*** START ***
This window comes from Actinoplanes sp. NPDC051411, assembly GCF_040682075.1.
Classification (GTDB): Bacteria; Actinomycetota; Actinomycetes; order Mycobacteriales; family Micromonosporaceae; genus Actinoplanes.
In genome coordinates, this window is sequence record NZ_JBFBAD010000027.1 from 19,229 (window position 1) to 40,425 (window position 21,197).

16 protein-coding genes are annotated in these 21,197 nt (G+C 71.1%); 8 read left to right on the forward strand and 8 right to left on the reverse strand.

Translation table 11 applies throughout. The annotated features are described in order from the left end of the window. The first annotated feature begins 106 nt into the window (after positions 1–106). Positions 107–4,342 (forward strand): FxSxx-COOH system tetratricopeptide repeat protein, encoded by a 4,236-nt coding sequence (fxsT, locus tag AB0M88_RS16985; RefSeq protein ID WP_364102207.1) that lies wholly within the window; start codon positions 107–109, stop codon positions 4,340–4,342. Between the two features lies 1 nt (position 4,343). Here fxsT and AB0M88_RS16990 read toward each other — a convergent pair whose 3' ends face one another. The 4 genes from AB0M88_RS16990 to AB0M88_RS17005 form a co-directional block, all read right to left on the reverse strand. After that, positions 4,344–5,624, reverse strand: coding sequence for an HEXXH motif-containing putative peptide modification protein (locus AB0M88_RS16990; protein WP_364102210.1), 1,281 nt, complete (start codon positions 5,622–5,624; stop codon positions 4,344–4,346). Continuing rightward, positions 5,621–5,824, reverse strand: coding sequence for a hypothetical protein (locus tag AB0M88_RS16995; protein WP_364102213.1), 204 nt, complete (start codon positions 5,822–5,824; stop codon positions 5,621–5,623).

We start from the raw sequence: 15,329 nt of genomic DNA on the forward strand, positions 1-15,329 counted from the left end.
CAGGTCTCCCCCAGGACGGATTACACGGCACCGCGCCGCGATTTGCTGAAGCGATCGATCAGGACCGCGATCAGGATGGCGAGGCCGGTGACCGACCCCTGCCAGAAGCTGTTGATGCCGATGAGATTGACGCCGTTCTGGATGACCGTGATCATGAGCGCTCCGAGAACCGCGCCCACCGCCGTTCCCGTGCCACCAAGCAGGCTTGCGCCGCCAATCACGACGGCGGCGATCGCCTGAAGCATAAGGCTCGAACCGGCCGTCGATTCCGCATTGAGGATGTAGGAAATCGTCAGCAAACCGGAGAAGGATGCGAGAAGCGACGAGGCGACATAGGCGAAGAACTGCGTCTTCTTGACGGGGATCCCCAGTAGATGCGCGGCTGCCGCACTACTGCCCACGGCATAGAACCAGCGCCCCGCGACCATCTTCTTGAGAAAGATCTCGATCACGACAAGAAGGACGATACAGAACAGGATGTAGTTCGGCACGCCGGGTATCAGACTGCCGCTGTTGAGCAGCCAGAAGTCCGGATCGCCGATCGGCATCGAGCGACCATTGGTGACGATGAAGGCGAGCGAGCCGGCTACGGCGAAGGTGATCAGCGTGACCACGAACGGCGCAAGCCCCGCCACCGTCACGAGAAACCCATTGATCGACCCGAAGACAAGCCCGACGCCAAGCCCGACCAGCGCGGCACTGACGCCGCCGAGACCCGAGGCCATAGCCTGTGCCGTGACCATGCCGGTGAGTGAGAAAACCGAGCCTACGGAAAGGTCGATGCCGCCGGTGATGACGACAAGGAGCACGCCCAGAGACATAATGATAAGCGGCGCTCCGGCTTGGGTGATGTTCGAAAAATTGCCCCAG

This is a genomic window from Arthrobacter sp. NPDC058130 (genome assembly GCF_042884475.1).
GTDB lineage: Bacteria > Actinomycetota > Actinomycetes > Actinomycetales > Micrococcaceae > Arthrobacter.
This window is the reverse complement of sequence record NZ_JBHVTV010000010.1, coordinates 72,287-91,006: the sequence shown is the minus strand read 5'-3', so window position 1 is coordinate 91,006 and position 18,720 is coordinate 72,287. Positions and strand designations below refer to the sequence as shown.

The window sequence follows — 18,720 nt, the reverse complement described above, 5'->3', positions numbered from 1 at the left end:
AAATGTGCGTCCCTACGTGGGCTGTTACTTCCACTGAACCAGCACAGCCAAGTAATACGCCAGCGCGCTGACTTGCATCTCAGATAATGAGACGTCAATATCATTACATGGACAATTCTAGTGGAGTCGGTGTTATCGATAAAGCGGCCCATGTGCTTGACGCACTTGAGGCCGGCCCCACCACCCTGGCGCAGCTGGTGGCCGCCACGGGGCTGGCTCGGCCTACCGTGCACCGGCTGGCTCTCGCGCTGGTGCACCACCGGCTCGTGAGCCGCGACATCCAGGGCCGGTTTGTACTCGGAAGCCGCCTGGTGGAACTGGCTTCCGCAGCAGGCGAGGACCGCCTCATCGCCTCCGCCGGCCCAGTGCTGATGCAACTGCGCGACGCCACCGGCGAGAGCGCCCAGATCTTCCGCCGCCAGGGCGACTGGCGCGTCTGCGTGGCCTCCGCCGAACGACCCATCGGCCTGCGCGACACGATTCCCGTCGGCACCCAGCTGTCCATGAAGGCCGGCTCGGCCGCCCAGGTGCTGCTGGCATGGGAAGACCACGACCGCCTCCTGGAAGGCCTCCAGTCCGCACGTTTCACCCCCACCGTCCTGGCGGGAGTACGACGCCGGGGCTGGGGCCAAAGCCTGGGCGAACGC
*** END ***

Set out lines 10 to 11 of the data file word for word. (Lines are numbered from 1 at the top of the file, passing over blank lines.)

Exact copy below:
This window is the reverse complement of sequence record NZ_JBHVTV010000010.1, coordinates 72,287-91,006: the sequence shown is the minus strand read 5'-3', so window position 1 is coordinate 91,006 and position 18,720 is coordinate 72,287. Positions and strand designations below refer to the sequence as shown.

The window sequence follows — 18,720 nt, the reverse complement described above, 5'->3', positions numbered from 1 at the left end: